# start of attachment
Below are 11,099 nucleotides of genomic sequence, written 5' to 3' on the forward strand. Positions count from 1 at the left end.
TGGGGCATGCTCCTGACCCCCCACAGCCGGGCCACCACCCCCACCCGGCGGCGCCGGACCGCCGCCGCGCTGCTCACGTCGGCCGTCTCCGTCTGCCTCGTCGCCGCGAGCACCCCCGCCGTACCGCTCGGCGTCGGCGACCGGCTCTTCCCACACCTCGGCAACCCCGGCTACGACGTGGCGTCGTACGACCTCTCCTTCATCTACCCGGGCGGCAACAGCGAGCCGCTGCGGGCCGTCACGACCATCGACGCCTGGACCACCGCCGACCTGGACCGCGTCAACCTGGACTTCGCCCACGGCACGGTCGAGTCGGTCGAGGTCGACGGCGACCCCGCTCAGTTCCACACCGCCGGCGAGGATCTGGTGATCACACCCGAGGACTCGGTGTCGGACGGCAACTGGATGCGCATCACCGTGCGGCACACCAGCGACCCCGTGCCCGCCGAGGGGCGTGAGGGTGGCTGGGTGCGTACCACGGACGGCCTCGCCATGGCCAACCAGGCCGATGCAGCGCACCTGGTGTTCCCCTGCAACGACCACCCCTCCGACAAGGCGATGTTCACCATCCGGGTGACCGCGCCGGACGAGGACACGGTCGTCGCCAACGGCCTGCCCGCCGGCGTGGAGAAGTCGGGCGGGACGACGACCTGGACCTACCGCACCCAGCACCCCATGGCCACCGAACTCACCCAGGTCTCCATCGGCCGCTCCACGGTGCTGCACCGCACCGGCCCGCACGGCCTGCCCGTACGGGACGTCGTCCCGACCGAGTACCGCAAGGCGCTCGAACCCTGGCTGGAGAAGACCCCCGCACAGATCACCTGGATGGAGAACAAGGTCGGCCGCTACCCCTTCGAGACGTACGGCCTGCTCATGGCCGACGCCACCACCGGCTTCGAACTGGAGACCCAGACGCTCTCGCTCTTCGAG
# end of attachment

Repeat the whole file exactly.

Below are 11,099 nucleotides of genomic sequence, written 5' to 3' on the forward strand. Positions count from 1 at the left end.
TGGGGCATGCTCCTGACCCCCCACAGCCGGGCCACCACCCCCACCCGGCGGCGCCGGACCGCCGCCGCGCTGCTCACGTCGGCCGTCTCCGTCTGCCTCGTCGCCGCGAGCACCCCCGCCGTACCGCTCGGCGTCGGCGACCGGCTCTTCCCACACCTCGGCAACCCCGGCTACGACGTGGCGTCGTACGACCTCTCCTTCATCTACCCGGGCGGCAACAGCGAGCCGCTGCGGGCCGTCACGACCATCGACGCCTGGACCACCGCCGACCTGGACCGCGTCAACCTGGACTTCGCCCACGGCACGGTCGAGTCGGTCGAGGTCGACGGCGACCCCGCTCAGTTCCACACCGCCGGCGAGGATCTGGTGATCACACCCGAGGACTCGGTGTCGGACGGCAACTGGATGCGCATCACCGTGCGGCACACCAGCGACCCCGTGCCCGCCGAGGGGCGTGAGGGTGGCTGGGTGCGTACCACGGACGGCCTCGCCATGGCCAACCAGGCCGATGCAGCGCACCTGGTGTTCCCCTGCAACGACCACCCCTCCGACAAGGCGATGTTCACCATCCGGGTGACCGCGCCGGACGAGGACACGGTCGTCGCCAACGGCCTGCCCGCCGGCGTGGAGAAGTCGGGCGGGACGACGACCTGGACCTACCGCACCCAGCACCCCATGGCCACCGAACTCACCCAGGTCTCCATCGGCCGCTCCACGGTGCTGCACCGCACCGGCCCGCACGGCCTGCCCGTACGGGACGTCGTCCCGACCGAGTACCGCAAGGCGCTCGAACCCTGGCTGGAGAAGACCCCCGCACAGATCACCTGGATGGAGAACAAGGTCGGCCGCTACCCCTTCGAGACGTACGGCCTGCTCATGGCCGACGCCACCACCGGCTTCGAACTGGAGACCCAGACGCTCTCGCTCTTCGAG